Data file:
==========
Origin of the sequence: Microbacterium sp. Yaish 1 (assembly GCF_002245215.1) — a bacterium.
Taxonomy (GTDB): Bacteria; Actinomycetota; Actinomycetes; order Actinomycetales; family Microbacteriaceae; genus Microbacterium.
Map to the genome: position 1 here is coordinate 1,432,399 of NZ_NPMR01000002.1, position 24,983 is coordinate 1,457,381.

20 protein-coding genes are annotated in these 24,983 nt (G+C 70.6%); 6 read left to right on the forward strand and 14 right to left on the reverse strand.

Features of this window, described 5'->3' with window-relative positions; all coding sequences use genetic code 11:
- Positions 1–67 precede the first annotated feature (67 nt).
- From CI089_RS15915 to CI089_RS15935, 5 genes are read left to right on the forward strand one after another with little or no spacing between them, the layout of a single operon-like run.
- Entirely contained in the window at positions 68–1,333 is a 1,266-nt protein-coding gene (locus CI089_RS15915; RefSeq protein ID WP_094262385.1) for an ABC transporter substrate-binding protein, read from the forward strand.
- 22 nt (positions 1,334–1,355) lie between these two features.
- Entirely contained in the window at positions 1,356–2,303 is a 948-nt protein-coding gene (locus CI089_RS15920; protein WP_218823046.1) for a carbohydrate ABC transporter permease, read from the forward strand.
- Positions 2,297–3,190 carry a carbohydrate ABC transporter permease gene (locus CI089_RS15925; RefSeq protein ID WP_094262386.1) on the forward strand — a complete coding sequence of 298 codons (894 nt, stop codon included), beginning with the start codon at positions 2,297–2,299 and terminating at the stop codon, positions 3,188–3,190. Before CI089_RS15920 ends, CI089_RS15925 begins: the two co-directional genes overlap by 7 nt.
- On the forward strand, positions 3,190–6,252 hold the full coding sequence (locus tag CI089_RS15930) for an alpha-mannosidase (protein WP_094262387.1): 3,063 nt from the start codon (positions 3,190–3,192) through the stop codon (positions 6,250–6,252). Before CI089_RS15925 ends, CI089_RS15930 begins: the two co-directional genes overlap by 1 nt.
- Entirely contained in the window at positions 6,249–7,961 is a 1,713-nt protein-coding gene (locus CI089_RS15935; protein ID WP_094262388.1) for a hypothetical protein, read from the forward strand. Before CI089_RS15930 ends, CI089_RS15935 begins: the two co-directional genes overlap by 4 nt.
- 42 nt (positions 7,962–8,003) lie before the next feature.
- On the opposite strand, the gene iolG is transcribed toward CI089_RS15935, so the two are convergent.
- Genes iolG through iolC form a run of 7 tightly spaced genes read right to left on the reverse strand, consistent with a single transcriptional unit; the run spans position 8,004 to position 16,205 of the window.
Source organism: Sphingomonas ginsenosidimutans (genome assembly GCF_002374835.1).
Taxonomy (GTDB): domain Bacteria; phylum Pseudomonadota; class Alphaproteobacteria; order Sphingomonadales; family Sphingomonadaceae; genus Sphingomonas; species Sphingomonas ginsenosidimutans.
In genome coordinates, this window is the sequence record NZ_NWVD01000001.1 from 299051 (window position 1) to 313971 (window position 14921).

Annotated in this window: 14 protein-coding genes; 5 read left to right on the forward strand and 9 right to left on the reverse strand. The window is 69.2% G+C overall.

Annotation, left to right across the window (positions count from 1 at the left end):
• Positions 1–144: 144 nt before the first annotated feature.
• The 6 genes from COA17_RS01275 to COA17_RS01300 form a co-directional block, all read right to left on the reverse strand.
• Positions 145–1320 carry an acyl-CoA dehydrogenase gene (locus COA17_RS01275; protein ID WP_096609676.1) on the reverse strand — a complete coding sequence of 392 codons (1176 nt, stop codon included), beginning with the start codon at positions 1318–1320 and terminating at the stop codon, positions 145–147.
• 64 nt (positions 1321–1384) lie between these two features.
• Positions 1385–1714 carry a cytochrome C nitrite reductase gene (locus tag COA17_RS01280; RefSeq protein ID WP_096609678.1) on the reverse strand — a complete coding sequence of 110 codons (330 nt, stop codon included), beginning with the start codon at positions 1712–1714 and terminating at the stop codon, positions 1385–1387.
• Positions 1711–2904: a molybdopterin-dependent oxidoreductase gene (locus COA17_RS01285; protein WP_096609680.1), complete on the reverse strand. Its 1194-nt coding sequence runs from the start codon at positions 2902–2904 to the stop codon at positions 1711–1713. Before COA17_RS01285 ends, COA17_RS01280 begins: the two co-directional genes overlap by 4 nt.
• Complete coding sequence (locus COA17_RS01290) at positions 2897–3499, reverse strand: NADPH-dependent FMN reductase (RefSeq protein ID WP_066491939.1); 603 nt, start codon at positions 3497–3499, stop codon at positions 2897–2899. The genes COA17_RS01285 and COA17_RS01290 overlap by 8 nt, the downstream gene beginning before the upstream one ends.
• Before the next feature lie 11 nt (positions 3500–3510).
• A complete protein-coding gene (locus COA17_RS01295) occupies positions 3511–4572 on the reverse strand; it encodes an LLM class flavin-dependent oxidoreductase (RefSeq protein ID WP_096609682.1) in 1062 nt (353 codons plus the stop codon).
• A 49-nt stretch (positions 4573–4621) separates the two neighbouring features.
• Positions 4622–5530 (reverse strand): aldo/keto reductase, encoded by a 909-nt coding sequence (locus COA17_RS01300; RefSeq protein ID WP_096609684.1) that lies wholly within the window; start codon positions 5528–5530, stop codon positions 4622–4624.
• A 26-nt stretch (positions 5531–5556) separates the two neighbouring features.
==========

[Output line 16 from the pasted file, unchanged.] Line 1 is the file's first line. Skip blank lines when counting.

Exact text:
- Genes iolG through iolC form a run of 7 tightly spaced genes read right to left on the reverse strand, consistent with a single transcriptional unit; the run spans position 8,004 to position 16,205 of the window.